Vitamin Atlas

Vitamin C

Vitamin C

Probably the best-known vitamin, Vitamin C (a.k.a. ascorbic acid), is also widely misunderstood. Its main roles are to strengthen your skin and bones, and to neutralize harmful chemicals like free radicals. It is commonly added to food as a preservative. Though it's unlikely that excessive amounts will boost your immunity, Vitamin C is an essential nutrient that should be included as part of your daily diet. And luckily, as a water-soluble vitamin, too much won't hurt you.

What Types of Food Have Vitamin C?

Vitamin C in the World: English Exploration

Map

Click on the buttons to see how Vitamin C plays a role in your:

  • Musculoskeletal
  • General Cellular Function

Musculoskeletal System

Collagen is the most abundant protein in your body. It is used to make and strengthen skin, cartilage, tendons, ligaments, bones, and teeth.

Musculoskeletal System

The cells in your body that make collagen are called fibroblasts. First, a tiny precursor protein is made in the nucleus of the fibroblast. Next, these precursors are taken to another part of the fibroblast to be modified.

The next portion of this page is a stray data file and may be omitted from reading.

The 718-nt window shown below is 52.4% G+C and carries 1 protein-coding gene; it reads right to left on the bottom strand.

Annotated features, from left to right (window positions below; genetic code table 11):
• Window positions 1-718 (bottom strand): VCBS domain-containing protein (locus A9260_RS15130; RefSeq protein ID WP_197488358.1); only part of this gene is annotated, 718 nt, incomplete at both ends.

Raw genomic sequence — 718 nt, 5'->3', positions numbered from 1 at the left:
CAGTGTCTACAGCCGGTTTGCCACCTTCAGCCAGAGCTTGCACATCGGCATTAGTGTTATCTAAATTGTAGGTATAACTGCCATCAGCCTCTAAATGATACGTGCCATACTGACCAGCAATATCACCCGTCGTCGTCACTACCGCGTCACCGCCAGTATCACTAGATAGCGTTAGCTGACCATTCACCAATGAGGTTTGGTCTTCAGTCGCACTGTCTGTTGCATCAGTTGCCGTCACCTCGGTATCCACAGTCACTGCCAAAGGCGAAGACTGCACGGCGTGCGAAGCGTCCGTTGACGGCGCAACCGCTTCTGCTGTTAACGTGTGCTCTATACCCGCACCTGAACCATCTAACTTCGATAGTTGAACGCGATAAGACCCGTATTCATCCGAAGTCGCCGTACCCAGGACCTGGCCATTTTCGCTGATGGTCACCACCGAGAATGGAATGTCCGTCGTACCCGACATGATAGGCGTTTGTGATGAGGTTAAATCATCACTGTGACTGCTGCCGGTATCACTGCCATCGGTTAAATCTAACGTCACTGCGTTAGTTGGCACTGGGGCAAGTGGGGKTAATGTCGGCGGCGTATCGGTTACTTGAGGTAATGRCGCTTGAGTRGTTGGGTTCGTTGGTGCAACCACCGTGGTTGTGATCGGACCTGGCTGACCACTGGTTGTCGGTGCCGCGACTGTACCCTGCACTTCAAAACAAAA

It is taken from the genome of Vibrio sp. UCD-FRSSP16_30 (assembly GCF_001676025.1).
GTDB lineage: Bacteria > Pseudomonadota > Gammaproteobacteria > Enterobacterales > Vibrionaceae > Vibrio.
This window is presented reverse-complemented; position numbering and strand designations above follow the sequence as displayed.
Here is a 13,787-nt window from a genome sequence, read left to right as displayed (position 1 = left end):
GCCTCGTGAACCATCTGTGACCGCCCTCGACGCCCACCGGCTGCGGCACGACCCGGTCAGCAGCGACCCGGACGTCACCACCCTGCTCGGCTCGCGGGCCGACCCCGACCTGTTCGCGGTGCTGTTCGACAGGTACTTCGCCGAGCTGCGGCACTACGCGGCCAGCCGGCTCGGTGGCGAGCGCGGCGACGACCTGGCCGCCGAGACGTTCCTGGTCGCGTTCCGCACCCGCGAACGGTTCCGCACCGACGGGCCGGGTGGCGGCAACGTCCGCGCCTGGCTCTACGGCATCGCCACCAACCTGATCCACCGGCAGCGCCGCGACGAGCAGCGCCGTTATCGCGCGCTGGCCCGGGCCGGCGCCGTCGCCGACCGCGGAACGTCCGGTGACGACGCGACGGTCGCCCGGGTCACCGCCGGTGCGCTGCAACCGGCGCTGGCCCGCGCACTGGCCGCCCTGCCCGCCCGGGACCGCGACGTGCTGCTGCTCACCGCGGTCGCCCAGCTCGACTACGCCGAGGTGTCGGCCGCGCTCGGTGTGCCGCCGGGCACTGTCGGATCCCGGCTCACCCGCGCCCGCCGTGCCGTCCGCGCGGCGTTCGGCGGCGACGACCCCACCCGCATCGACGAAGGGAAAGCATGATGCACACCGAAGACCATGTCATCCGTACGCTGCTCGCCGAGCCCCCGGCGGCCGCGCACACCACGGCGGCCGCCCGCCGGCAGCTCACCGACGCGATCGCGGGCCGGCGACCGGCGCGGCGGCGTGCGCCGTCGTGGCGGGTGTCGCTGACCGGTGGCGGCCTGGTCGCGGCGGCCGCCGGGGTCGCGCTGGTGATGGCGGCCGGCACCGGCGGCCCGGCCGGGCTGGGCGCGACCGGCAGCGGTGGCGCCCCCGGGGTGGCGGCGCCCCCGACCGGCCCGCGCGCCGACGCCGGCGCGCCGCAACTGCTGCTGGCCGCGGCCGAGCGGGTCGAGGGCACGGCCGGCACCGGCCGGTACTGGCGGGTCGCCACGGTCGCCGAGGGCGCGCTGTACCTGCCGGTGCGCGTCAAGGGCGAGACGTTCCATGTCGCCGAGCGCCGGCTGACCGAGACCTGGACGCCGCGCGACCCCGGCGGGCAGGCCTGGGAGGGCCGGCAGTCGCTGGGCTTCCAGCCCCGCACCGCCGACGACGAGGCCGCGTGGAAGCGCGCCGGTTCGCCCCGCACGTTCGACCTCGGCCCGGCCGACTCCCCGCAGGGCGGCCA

Musculoskeletal System

Vitamin C helps modify theprecursor proteins so that they can eventually combine to form strong, thick strands of collagen.

General Cellular Function

Everybody loves antioxidants, but what do they actually do? Normal functions like making energy and fighting disease can generate potentially damaging by-products (called “free radicals” and “reactive oxygen species”).

General Cellular Function

Don’t worry—this is where Vitamin C saves the day! As one of the main antioxidants in your body, Vitamin C turns those nasties into harmless substances, protecting your cells from damage.